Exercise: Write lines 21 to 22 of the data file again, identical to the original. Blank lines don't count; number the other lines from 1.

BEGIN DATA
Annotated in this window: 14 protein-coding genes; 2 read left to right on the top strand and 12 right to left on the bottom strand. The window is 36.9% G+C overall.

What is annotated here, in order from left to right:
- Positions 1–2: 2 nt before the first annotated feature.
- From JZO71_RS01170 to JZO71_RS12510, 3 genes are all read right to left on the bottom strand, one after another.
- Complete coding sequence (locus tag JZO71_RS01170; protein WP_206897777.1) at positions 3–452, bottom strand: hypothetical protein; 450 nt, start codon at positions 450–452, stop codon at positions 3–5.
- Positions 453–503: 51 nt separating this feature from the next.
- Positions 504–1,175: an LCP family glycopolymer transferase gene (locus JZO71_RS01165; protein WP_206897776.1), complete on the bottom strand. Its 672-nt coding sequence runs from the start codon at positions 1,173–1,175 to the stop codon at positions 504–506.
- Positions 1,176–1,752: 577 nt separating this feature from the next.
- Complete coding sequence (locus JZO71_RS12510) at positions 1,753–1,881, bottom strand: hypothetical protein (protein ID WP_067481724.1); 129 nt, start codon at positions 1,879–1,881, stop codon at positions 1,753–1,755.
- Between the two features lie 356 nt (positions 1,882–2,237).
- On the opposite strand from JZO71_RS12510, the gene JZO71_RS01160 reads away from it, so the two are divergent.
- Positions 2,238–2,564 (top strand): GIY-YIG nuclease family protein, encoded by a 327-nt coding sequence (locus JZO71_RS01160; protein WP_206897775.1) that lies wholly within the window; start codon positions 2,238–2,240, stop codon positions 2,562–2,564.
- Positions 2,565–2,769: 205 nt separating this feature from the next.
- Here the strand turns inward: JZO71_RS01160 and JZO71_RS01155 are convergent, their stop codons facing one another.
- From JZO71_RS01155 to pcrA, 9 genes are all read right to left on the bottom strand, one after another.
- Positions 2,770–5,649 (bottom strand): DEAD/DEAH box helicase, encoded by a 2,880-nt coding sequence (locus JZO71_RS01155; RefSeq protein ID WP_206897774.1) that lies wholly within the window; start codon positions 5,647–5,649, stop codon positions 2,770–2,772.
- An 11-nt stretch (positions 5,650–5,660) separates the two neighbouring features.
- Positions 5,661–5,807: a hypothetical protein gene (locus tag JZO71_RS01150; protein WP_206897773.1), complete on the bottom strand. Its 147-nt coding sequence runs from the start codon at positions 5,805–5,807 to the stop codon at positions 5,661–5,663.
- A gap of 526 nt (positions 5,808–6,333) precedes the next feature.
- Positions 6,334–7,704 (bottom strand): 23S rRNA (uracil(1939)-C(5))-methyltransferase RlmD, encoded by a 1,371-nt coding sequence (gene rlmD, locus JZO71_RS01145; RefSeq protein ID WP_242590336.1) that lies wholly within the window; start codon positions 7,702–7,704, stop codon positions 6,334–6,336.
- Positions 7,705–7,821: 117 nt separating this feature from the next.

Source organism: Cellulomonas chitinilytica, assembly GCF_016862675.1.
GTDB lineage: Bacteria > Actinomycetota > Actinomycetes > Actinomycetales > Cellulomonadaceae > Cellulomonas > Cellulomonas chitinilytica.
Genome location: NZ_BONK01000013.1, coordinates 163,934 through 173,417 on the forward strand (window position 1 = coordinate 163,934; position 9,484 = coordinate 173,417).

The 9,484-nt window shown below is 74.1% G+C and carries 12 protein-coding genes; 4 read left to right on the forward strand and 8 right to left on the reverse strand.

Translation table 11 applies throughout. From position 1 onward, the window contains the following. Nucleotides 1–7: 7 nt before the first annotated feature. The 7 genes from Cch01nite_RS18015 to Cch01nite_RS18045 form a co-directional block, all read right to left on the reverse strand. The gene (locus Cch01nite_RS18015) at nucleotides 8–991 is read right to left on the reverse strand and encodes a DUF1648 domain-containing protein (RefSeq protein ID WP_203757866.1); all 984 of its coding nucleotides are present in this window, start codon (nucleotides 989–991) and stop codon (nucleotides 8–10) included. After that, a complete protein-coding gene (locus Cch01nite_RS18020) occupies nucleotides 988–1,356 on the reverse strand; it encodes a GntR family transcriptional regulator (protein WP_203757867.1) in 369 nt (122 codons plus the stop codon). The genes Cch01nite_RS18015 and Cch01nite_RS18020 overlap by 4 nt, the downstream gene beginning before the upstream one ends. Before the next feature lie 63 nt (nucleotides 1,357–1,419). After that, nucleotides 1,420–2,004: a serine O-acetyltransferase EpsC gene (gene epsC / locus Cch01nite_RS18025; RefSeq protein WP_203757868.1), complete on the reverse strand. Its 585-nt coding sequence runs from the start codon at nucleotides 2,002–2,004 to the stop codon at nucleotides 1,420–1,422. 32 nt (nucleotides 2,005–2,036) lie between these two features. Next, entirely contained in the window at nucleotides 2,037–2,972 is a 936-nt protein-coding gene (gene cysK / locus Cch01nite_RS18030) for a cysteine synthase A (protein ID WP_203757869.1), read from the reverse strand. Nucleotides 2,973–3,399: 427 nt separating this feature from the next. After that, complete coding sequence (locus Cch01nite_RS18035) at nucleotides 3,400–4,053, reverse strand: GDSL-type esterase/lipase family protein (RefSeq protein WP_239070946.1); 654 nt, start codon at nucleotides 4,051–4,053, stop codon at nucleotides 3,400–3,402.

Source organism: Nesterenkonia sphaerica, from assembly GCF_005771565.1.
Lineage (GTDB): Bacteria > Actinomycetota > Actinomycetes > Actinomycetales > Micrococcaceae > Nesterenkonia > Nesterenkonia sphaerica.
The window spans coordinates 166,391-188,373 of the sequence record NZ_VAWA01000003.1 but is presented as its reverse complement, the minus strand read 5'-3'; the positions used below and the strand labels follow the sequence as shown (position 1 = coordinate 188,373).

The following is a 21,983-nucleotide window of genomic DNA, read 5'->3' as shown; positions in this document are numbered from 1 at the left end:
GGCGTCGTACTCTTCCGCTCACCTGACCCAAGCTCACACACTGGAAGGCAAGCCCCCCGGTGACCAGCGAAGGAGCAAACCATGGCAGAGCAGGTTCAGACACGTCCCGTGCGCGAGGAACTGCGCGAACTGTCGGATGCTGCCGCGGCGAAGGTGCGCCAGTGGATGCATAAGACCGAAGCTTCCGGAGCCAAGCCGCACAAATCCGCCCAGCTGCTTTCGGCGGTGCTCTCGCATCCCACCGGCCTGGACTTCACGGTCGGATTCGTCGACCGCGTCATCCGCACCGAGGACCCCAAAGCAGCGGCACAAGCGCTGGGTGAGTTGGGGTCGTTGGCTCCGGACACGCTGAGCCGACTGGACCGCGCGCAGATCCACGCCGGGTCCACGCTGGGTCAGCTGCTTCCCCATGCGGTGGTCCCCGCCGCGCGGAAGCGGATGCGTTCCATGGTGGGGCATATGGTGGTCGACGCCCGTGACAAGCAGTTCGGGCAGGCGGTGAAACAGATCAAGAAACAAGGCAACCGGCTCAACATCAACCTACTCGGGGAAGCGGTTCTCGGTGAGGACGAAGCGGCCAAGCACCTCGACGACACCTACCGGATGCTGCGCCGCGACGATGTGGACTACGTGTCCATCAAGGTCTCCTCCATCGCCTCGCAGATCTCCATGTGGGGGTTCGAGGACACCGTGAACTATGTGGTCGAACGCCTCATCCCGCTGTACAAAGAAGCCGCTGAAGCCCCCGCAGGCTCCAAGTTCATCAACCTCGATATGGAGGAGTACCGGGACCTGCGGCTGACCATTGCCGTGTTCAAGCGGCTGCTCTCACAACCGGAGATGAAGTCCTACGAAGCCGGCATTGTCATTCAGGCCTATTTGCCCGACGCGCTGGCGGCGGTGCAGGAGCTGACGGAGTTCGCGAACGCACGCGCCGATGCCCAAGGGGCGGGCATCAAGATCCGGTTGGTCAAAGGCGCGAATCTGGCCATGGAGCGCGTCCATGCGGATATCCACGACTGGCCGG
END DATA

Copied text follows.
- Positions 7,705–7,821: 117 nt separating this feature from the next.

Source organism: Cellulomonas chitinilytica, assembly GCF_016862675.1.